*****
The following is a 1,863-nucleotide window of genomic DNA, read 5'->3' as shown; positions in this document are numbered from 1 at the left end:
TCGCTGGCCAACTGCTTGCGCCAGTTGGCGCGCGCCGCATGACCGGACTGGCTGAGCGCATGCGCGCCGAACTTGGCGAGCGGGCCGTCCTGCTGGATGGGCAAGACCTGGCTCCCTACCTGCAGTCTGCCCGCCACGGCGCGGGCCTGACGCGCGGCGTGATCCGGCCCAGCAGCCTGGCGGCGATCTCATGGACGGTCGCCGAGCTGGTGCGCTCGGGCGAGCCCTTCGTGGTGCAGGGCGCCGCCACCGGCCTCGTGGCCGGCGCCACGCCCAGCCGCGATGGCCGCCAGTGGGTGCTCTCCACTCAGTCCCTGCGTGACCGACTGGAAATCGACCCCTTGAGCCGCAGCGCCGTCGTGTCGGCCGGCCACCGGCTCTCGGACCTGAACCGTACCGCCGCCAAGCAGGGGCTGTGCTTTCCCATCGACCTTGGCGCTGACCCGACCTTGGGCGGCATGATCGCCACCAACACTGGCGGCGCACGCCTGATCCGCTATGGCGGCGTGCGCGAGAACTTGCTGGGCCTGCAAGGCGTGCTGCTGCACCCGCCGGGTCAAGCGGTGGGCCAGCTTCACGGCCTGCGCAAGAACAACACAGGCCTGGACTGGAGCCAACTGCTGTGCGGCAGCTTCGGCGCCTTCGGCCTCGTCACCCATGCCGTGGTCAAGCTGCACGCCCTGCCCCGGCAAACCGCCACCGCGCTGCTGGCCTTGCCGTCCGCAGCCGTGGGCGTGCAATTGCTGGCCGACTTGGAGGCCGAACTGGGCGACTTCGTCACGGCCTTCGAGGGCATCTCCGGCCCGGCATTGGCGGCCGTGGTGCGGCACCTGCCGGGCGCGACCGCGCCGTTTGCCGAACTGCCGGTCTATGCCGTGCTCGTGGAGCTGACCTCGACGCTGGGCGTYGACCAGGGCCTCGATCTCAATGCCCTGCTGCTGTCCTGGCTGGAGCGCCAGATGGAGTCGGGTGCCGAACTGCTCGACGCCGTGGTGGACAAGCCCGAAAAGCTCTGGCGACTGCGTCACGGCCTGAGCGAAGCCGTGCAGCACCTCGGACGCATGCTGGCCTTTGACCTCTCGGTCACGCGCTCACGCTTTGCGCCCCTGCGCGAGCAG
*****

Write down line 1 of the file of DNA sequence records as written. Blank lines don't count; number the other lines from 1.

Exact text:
The following is a 1,863-nucleotide window of genomic DNA, read 5'->3' as shown; positions in this document are numbered from 1 at the left end: